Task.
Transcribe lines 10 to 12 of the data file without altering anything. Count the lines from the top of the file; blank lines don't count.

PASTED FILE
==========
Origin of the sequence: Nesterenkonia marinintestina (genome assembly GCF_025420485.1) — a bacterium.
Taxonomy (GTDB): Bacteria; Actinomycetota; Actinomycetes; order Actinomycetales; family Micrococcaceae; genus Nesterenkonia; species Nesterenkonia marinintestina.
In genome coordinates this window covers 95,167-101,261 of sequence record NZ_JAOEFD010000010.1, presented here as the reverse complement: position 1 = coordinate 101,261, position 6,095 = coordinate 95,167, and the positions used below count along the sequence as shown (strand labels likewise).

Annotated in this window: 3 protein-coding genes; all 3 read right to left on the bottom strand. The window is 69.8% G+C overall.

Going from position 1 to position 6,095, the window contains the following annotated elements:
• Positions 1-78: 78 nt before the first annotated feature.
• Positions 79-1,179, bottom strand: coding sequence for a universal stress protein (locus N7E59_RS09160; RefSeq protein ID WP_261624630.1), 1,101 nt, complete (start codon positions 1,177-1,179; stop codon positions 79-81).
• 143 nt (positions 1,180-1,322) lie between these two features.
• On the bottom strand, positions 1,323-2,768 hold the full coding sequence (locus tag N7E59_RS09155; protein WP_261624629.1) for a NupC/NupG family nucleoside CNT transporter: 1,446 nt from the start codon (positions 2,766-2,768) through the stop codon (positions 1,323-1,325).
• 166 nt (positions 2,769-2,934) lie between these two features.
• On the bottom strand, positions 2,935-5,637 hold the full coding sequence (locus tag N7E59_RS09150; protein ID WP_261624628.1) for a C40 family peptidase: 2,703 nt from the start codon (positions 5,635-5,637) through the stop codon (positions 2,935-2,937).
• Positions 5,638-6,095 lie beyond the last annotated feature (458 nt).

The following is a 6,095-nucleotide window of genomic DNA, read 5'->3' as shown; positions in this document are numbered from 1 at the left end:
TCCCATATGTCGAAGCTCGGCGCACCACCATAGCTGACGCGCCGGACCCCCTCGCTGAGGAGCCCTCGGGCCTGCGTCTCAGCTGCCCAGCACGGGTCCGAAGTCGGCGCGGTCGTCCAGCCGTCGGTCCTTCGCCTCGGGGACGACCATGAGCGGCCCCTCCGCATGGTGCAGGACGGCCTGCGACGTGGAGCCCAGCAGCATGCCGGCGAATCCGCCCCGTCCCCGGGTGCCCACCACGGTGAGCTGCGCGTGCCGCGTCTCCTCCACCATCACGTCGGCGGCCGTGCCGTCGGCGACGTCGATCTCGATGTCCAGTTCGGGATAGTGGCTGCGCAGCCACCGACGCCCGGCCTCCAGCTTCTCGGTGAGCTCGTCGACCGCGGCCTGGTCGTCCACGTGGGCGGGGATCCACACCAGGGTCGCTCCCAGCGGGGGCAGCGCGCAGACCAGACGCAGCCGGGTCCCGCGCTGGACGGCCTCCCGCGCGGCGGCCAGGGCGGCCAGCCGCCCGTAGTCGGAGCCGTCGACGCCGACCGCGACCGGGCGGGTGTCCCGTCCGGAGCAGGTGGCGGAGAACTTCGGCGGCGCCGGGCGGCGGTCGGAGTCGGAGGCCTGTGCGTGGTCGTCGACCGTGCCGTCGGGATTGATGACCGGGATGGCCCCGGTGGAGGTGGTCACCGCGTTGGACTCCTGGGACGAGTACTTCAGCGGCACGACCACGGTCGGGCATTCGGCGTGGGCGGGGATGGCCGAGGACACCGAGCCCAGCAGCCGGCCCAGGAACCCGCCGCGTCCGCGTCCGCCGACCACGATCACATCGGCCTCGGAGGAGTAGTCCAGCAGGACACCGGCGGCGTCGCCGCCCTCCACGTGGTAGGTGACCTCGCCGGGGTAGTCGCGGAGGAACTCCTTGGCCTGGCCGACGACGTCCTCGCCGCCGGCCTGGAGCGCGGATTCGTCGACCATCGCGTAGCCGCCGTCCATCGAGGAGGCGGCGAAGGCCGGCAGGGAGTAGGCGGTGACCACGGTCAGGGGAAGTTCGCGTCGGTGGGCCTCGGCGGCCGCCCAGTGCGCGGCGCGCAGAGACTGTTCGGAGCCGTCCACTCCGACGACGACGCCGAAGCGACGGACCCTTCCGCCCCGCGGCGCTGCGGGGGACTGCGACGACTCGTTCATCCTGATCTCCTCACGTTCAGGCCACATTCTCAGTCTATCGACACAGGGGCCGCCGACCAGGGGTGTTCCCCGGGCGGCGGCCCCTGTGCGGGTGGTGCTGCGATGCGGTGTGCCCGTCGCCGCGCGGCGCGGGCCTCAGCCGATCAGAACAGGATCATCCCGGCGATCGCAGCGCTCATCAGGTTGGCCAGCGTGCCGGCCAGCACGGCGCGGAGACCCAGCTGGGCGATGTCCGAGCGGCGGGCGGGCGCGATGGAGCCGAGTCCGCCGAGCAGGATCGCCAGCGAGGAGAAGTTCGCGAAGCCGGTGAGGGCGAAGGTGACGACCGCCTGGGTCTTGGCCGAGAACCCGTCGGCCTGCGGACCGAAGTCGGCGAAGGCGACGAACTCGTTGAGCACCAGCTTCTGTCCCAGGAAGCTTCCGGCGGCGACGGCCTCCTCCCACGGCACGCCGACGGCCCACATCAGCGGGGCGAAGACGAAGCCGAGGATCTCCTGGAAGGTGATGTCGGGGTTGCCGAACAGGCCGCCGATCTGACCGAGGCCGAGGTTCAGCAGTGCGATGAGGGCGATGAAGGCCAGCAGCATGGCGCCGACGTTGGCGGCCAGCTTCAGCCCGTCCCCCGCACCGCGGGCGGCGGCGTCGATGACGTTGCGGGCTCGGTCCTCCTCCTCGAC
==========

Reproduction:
• 166 nt (positions 2,769-2,934) lie between these two features.
• On the bottom strand, positions 2,935-5,637 hold the full coding sequence (locus tag N7E59_RS09150; protein ID WP_261624628.1) for a C40 family peptidase: 2,703 nt from the start codon (positions 5,635-5,637) through the stop codon (positions 2,935-2,937).
• Positions 5,638-6,095 lie beyond the last annotated feature (458 nt).